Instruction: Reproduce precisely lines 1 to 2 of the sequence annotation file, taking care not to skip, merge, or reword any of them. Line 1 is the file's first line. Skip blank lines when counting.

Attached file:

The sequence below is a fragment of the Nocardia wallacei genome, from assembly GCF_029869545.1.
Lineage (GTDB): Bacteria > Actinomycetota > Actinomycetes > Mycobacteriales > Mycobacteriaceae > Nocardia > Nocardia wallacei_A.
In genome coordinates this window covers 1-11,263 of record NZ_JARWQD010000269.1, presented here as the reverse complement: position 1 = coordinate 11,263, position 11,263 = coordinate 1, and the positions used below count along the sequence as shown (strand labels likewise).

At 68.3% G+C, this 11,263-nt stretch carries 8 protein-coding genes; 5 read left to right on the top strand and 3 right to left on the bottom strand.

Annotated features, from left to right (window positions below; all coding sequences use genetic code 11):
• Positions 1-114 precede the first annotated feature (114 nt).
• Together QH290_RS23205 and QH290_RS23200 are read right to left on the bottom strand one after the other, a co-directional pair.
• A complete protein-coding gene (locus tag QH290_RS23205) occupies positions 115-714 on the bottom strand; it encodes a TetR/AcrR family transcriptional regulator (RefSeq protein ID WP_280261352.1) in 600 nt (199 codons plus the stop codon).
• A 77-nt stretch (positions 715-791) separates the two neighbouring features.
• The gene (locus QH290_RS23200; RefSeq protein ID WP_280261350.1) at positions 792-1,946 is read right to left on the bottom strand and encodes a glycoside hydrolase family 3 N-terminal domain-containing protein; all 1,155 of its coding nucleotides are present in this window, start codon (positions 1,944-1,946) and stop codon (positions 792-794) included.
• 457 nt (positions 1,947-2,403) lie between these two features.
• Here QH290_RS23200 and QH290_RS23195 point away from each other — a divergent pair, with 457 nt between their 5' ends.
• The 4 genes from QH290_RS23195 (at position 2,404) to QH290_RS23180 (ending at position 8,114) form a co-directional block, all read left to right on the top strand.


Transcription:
The sequence below is a fragment of the Nocardia wallacei genome, from assembly GCF_029869545.1.
Lineage (GTDB): Bacteria > Actinomycetota > Actinomycetes > Mycobacteriales > Mycobacteriaceae > Nocardia > Nocardia wallacei_A.